SINCE A HYPOTHESIS BECOMES
We suppose that a person maintains with the hands a pen and billiard ball of bird. She wishes to find out what of these objects will fall to the ground first if the release from the same height and at the same time. First, the person must develop a hypothesis… “It seems that the ball will fall to the ground before the pen if loose both at the same time and from the same height.”
Experiment and Data collectionThe in charge person will drop the billiard ball and the pen a certain number of times from the same height and another one must collect the data when writing down in a notebook what of the objects falls first to the ground every time. After to have dropped the objects some 5 times the person must add the number of times that each object has arrived at the ground first, is made something thus:
Analysis of the Data and Conclusions
Finally, after to have demonstrated that the billiard ball arrived at the ground first in 5 occasions, the person could conluir that his hipótesisi seems correct. The ball IF it arrives first at the ground! This way, the data are collected to verify a hypothesis and the analysis of the data is used to prove or to reject a theory.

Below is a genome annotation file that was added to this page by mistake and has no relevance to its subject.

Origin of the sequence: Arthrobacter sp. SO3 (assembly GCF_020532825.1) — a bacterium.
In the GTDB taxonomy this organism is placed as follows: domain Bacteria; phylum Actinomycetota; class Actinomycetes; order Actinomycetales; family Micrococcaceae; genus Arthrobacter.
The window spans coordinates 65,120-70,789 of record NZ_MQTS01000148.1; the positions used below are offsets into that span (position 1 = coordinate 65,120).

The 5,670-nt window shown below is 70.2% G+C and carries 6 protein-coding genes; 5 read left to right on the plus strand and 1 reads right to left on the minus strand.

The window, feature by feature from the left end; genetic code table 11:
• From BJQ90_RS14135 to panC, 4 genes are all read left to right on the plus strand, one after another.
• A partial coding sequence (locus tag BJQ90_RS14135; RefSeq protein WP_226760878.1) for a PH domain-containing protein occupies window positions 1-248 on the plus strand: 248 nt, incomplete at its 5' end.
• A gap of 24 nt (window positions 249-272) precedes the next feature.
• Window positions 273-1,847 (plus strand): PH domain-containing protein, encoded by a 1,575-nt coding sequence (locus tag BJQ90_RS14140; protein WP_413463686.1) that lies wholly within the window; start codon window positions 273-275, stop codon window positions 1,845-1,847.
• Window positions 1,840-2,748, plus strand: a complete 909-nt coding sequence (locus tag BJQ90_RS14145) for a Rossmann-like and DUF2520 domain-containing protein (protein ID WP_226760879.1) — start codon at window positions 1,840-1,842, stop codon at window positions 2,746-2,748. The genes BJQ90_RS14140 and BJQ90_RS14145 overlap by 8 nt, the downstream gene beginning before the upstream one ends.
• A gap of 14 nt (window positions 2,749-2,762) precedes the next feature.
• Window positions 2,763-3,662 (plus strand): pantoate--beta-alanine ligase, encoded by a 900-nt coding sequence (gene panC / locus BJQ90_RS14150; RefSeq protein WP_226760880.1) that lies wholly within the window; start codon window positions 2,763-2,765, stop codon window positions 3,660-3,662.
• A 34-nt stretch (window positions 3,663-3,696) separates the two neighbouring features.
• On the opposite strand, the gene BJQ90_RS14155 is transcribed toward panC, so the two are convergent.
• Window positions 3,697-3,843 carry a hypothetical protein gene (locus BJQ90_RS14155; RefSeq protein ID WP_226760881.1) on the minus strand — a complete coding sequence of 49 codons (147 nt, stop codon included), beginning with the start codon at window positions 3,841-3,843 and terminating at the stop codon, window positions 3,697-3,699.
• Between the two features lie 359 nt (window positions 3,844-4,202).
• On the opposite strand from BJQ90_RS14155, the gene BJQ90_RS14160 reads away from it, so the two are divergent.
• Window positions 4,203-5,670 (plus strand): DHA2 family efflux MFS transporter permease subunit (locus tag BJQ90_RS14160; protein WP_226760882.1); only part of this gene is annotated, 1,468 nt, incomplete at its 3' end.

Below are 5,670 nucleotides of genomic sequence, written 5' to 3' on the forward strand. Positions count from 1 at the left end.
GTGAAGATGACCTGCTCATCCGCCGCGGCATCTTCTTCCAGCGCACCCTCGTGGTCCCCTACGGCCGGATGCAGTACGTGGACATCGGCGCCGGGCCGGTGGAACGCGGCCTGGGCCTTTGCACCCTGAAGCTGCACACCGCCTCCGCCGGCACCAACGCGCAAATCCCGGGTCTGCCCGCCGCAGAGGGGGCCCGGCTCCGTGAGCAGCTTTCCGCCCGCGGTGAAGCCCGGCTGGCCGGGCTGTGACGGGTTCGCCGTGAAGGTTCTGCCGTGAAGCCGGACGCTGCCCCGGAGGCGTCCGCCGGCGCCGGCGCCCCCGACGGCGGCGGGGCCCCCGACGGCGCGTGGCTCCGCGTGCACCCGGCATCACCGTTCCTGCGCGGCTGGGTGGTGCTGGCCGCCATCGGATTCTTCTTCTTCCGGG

NOTE: We make you notice that in fact one has reached the incorrect conclusion.
During many years one thought that the propose idea by the Greek philosopher Aristotle, who maintained that the heavy bodies fall faster than the slight bodies were a total truth. Almost two centuries later, the Italian scientist Galileo Galilei questioned this aristotelian idea and affirmed that the bodies, as much the light ones as the heavy ones, fall with the same rapidity. One says that, in 1591, Galileo, being professor of the University of Pisa, he congregated a group of teachers so that they were witnesses of an important experiment. Galileo, with the help of a pair of assistants, raised the stop of the Tower of Pisa to drop simultaneously two great spheres, one of wood and another one of lead. The spheres arrived at the same time at the floor. If Aristotle had been right, the lead sphere would have arrived long before at the floor. The conclusion to that Galileo arrived is that in the absence of air, when not existing sustenation some (friction with the air), the flattened bodies, as the pen or a sheet of paper with their expensive parallel to the floor, fall as fast as a ball. In 1642, the Irish scientist Robert Boyle confirmed this result when dropping a bullet of lead and a pen within a glass container to which the air was extracted to him. With this experiment, Boyle demonstrated that the only force that reduces the speed of the bodies in its fall is the air resistance. In 1971, the mission Apolo XV arrived at the Moon, that lacks atmosphere. Astronaut David Scott dropped from the same height and at the same time a hammer and a pen; after wonder of the thousands of viewers who were present at this Earth experiment, both objects reached the lunar ground at the same time, and so the astronaut exclaimed: “They see, Galileo was right”